THWM: Well, today Mr.O’Toole’s rail hating pseudo-science, has reached a complete new level of absolute absurd bullshit!

  8. Mike

    How can New York transit possibly need subsidies? NYC is the most optimal possible city for transit that will ever exist… it features extremely high central density, coupled with natural barriers that require conveyance to cross (mainly water). And yet somehow it does need subsidies. I wonder if this is an indictment of the inefficiency of transit itself or of the waste created by government projects where a private-sector solution might succeed.

  9. ws

    ROT:“Buses cost a lot less than subways. The National Transit Database reports that New York subways cost taxpayers $1.36 per passenger trip in 2007”

    ws:

    I see a cost of $1.27 per unlinked passenger trip for subway in NYC:

    http://204.68.195.57/ntdprogram/pubs/profiles/2007/agency_profiles/2008.pdf

    ROT:“The Federal Transportation Administration’s analysis of maintenance needs in New York and five other cities found a $50 billion backlog — three-quarters of which was for heavy rail (subways & elevateds) and a large but unspecified portion of which was in New York.”

    ws: NYC subways already covers about 70% of all operating costs through fare (we can’t even get roads to cover that much of costs). A simple doubling of the fare would definitely cover a good portion of costs as well as provide incentives to restructure some things in the system to be more efficient, etc. Certainly, costs can be made at administrative staff levels too.

    NYC subway had 2.3 billion trips in 2007. Even if extra costs reduced ridership numbers, their subway system is quite efficient.

    Furthermore, if we apply your whole backlog concept, US roads are in dire need or repair – in fact billions are needed annually and the backlogs are growing:

    http://www.asce.org/reportcard/2005/page.cfm?id=30

    “Total spending of $59.4 billion annually is well below the $94 billion needed annually to improve transportation infrastructure conditions nationally.”

  10. blacquejacqueshellac

    “Well, today Mr.O’Toole’s rail hating pseudo-science, has reached a complete new level of absolute absurd bullshit!”

    Antiplanner, you are a bad man, throwing your hooks into the water and constantly getting hostile fish to bite. Or perhaps you are in fact the highwayfellow, knowing that foul spoken and hostile arguments usually fail, even work in reverse.

    Are so full of guile? Just as the lefties constantly claim conservatives are clever and cunningly one moment and dumber than a hoe handle the next, neither can I decide.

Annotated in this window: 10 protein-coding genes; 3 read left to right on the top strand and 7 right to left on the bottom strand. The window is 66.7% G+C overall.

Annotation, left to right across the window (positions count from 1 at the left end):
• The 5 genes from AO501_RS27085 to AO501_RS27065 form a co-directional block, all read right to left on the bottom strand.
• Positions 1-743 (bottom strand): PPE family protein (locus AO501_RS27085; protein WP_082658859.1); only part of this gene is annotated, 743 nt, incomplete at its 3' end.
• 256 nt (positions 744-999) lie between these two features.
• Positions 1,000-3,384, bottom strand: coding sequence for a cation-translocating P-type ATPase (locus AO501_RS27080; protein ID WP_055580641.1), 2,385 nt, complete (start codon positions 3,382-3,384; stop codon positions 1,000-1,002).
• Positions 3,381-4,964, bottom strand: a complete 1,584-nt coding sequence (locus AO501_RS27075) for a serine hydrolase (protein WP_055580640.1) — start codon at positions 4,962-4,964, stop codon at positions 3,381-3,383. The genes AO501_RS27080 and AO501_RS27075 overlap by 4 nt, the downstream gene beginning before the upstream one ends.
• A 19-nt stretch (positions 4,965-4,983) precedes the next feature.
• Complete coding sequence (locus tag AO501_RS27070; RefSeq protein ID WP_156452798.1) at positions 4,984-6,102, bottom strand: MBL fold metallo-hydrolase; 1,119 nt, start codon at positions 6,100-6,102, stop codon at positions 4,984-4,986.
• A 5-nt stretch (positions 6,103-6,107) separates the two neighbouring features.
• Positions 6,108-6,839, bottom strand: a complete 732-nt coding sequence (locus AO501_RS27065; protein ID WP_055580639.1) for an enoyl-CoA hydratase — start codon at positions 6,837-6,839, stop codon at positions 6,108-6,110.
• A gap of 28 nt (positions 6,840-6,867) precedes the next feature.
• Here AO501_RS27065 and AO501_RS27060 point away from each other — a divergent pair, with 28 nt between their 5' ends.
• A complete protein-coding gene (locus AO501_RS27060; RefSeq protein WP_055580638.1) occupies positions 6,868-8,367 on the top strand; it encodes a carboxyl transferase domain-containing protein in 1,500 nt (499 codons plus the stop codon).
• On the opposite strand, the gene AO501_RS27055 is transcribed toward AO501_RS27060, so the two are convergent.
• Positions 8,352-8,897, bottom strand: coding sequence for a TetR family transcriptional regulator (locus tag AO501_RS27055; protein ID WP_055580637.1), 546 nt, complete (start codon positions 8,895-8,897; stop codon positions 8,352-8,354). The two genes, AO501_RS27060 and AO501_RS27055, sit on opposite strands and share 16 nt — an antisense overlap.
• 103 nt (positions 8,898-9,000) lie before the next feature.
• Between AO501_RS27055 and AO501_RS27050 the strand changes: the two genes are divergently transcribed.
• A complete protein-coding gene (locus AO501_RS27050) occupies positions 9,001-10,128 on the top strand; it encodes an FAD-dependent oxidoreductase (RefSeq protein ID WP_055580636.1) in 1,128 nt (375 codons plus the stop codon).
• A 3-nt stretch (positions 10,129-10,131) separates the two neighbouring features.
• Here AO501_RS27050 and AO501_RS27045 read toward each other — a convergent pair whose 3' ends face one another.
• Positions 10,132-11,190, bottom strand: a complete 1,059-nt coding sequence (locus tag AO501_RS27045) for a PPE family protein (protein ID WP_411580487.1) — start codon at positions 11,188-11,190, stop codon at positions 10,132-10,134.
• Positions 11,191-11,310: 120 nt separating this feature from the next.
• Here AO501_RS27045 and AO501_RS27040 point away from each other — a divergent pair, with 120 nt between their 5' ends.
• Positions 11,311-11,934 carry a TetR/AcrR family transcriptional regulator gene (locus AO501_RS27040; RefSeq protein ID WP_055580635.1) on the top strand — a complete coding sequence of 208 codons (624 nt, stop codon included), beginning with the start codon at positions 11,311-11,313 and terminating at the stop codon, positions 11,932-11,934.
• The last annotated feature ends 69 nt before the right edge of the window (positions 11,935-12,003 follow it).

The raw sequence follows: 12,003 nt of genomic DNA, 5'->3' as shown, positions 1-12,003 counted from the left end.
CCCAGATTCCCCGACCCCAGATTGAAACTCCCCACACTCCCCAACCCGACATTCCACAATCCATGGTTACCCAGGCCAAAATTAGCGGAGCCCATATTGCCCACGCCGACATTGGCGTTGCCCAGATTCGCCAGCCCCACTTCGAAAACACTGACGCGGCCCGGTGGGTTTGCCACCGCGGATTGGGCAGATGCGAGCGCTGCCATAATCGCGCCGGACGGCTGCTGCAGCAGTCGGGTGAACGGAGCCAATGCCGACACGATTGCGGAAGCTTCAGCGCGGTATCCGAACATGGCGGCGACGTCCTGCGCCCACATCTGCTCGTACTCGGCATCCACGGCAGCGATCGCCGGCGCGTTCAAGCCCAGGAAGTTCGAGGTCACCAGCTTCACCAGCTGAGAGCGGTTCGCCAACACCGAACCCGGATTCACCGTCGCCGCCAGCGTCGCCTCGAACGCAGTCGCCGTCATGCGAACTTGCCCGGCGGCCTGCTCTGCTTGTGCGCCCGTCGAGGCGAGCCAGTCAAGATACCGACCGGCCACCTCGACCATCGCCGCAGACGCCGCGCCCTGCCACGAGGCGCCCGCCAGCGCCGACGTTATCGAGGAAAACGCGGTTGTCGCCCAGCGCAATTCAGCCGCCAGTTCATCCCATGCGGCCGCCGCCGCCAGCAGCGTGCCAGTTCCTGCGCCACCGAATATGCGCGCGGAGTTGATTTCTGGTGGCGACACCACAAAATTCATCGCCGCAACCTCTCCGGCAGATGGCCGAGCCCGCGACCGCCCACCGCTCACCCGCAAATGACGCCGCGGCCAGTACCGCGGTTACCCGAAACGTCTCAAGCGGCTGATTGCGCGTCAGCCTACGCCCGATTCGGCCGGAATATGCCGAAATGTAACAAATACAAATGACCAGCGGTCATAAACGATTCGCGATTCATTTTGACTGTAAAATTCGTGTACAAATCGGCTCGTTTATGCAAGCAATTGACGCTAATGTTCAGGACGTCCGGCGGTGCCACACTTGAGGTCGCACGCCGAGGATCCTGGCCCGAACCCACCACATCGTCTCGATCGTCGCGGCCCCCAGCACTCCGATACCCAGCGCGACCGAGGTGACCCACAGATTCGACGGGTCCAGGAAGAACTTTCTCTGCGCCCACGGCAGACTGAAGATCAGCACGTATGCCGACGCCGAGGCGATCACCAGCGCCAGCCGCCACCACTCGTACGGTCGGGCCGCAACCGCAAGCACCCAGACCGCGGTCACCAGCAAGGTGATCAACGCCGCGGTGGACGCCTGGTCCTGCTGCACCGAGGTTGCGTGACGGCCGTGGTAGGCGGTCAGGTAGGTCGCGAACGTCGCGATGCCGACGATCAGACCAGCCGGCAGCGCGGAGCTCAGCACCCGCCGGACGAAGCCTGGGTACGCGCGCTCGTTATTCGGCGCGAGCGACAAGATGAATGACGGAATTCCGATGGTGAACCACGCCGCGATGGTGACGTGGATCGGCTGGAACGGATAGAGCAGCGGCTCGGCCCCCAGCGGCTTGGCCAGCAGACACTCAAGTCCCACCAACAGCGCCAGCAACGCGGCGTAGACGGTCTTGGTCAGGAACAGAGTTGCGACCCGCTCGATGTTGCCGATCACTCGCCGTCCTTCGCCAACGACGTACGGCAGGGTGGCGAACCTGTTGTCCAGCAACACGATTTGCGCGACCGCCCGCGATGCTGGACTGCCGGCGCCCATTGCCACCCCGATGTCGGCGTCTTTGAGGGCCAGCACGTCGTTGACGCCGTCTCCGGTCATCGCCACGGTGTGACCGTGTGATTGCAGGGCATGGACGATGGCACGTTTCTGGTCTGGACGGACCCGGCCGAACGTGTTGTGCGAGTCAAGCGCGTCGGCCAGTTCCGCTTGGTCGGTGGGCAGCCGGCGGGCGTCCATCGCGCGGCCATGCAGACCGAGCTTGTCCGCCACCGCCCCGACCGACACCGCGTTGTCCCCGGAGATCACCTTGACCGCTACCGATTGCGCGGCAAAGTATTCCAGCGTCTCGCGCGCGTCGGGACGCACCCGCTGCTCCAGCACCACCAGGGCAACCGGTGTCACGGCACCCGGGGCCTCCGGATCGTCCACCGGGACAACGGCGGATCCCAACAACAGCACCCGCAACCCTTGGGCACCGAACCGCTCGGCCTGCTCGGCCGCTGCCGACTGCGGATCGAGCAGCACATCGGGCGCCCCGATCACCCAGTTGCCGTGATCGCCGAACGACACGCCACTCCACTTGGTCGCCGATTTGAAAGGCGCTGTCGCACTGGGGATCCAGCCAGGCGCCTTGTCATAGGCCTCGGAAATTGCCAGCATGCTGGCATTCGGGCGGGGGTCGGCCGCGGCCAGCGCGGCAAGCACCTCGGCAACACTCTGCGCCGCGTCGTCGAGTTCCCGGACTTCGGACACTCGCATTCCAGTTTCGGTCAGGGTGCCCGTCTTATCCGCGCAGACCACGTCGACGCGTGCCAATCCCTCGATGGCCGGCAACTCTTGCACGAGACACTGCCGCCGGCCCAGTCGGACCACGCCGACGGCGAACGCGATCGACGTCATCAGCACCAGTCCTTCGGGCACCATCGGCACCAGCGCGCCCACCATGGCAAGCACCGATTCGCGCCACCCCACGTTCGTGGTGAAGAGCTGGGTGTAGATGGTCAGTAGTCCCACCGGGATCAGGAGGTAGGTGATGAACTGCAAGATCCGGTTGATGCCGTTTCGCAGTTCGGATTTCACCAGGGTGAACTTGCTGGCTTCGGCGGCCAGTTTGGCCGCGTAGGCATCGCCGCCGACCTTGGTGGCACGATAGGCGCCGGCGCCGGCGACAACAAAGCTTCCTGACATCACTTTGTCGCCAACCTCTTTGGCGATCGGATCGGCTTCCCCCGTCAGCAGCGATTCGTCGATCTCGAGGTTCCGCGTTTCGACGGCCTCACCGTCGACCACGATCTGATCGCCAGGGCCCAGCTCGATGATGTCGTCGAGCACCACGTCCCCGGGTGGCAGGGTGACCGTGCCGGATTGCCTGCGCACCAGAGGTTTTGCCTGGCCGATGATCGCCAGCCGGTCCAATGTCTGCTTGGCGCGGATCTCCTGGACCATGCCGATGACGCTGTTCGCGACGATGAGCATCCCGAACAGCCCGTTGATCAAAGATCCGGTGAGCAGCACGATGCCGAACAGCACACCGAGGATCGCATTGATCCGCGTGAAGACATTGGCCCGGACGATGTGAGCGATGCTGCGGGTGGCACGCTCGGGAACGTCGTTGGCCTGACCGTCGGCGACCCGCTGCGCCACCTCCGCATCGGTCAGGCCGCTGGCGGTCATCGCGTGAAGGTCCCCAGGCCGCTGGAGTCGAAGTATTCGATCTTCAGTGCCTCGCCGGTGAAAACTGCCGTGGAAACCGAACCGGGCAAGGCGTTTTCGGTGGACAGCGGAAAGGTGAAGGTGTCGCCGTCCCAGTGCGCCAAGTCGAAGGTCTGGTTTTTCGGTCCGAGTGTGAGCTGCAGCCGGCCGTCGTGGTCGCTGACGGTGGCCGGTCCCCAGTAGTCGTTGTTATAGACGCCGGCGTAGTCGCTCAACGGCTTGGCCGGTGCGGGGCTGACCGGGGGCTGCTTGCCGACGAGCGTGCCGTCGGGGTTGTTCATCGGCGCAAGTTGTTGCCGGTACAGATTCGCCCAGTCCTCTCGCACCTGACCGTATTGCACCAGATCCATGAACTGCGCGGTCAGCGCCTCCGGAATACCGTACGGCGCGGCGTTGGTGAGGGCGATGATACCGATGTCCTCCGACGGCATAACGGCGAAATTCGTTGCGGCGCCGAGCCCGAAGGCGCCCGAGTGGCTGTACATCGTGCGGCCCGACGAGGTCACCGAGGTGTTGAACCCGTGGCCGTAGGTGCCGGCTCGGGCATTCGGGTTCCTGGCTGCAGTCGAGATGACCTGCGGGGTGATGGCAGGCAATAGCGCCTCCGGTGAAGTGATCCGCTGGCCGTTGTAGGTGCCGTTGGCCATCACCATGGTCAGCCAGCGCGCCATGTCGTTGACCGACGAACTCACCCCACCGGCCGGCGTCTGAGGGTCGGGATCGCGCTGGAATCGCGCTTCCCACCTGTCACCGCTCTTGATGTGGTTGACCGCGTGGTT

Well, so much for meta-analysis. On the subject, I fear it’s too late, even if your math works, which I don’t think it does.

    Argument pro: The saved space from abandoned subways might yield 10 lanes. You do not teed stations or terminals, just bus stops. The need for stations by mass transit like subways, airports or trains is a bug, not a feature.

    Argument con: Speed. Buses will never make the speed you need to do this. Traffic jams alone kill the idea.

  11. Frank

    blacquejacqueshellac: Wow. Interesting meta-analysis, indeed. It would explain much…

    “Traffic jams alone kill the idea.”

    Anyone who’s ever tried to go on a crosstown bus during rush hour would know that it’s faster to walk than take a bus in most parts of Manhattan. Perhaps if the roads were privatized and the toll to drive into Manhattan were raised enough to reduce demand, then buses might work.

    Maybe we should just pave a big chunk of the Hudson River. Stupid island.

  12. ws

    blacquejacqueshellac:“Antiplanner, you are a bad man, throwing your hooks into the water and constantly getting hostile fish to bite….The saved space from abandoned subways might yield 10 lanes. You do not teed stations or terminals, just bus stops. The need for stations by mass transit like subways, airports or trains is a bug, not a feature.”

    ws:ROT isn’t fishing with hooks, its with dynamite. Clearly the absurdity is ever present with this post.

    Saved space? You kidding me? 10 lanes are going to go where in NYC? Furthermore, 10 lanes of what length…10 lanes could mean 10 feet long or 200 miles long.

  13. blacquejacqueshellac

    “Saved space? You kidding me?” No, not really, I just don’t know New York that well. I did say ‘might’, y’know. So I’m out to lunch then, am I?

    It’s still an interesting concept. We know there are 400 k people moved in 1 hour. That’s not enough data. How far are they moved? On what lines? Where are start and stop points?

    I doubt buses work, but that’s just a feeling. The mathematics of covering large sparsely populated areas with space filling curves leading to a densely populated area are a trifle complex. So far as I know none of lefties, planners or Barbie dolls do math. So we may never have an answer and any answer is bound to be different for a retrofit than for an original install, financially at least.